1. A court in South Korea has ruled that the country’s decades-old ban on abortion must be lifted, in a historic decision that sparked celebrations in Seoul. Doctors who perform terminations can be imprisoned for up to two years, while women face a maximum one-year sentence or a fine of up to 2m won (£1,341) under the current law. The nine-member panel ruled by seven to two that a 1953 law banning abortion was unconstitutional and ordered the national assembly to revise it by the end of next year. The new law under certain conditions,allow terminations in the early stages of pregnancy and doctors no longer face criminal charges.
2. Nusrat, who was 19, was from Feni, a small town 100 miles (160km) south of Dhaka. She was studying at a madrassa, or Islamic school. On 27 March, she said the headmaster called her into his office and repeatedly touched her in an inappropriate manner. Before things could go any further she ran out. She went to the police with the help of her family. She was filmed by the officer in charge on his phone as she described the ordeal. The video was later leaked to local media.
The headmaster was arrested on March 27. A group of people gathered in the streets demanding his release. On April 6, Nusrat went to school to sit her final exams. Nusrat said a female student took her to the roof of the school, saying one of her friends was being beaten up. Four or five people, wearing burqas, surrounded her and pressured to withdraw the case. She refused, then she was set on fire. She died on April 10. Police have arrested 15 people.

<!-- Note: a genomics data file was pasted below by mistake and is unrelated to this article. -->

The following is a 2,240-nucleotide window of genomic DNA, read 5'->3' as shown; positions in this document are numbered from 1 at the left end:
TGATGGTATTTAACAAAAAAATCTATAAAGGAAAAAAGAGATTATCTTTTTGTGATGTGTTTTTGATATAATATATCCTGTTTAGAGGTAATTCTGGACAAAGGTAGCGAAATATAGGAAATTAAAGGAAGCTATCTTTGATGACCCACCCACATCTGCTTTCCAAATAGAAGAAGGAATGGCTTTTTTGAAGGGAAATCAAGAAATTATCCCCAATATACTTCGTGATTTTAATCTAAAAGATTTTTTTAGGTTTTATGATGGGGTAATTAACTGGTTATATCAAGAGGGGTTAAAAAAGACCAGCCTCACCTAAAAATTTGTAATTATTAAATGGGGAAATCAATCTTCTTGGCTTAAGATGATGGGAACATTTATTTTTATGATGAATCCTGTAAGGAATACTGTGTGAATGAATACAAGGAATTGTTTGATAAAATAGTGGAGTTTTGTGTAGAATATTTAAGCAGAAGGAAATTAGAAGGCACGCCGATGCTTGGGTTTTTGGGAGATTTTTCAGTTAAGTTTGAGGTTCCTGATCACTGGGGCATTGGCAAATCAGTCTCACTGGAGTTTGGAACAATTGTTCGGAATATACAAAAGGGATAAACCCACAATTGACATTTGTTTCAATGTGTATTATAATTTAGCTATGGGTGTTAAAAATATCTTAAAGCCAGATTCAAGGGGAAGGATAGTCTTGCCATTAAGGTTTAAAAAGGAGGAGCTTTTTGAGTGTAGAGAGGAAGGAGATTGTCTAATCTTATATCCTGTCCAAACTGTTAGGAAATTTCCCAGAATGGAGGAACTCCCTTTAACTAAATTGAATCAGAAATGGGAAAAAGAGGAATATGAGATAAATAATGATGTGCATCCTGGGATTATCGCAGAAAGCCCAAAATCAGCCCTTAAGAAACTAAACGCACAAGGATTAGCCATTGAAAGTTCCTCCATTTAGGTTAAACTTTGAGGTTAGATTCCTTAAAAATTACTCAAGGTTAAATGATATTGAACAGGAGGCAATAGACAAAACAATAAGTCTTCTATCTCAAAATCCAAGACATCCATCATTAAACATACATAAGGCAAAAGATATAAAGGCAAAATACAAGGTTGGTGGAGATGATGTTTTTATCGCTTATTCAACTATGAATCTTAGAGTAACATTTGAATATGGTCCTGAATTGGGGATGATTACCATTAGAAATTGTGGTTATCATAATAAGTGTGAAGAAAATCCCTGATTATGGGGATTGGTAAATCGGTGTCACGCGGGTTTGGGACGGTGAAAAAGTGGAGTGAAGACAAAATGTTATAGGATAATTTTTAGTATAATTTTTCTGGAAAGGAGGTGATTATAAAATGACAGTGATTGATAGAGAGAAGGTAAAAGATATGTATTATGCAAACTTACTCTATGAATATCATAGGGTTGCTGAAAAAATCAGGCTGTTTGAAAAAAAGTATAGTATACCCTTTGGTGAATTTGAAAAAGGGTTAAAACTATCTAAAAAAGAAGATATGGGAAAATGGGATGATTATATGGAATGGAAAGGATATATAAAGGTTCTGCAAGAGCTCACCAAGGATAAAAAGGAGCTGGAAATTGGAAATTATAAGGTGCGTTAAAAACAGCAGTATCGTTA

3. Dylan Toften and Thomas Hurd went to go get their marriage license from the town clerk in Root, New York, but Laurel “Sherrie” Eriksen refused to do so last August. She objected to their marriage for religious reasons. She later claimed she denied them the license because they had not made an appointment with her office. The men sued the city, saying her refusal violated the state's Marriage Equality Act, not to mention federal civil rights laws. The town of Root has agreed to pay the couple $25,000 and Erickson issued an apology for her faith-based hate.
4. Safa Kabir, a Bangladeshi actress, told a radio station that she didn’t believe in any sort of afterlife because she didn’t believe in things she couldn’t see. The footage of the interview went viral and she faced a torrent of criticism in the conservative Muslim country. She issued an apology, insisting on Facebook that she is not an atheist and her comments were misinterpreted.
5. Shafilea Ahmed, 17, suffered years of abuse from her mum and dad before they decided to end her life for bringing ‘dishonour’ to the family. In September 2003, the couple pinned their daughter down on the sofa and stuffed a carrier bag into her mouth until she turned blue and suffocated. Her body was dumped 70 miles away from their home in Warrington. Now one of the teenager’s close family friends, Shanin Munir, has helped reveal the extent of the abuse she went through before her death. Shafilea’s parents planned an ‘honour killing’ as a way to end the ‘shame’ she had brought on the family.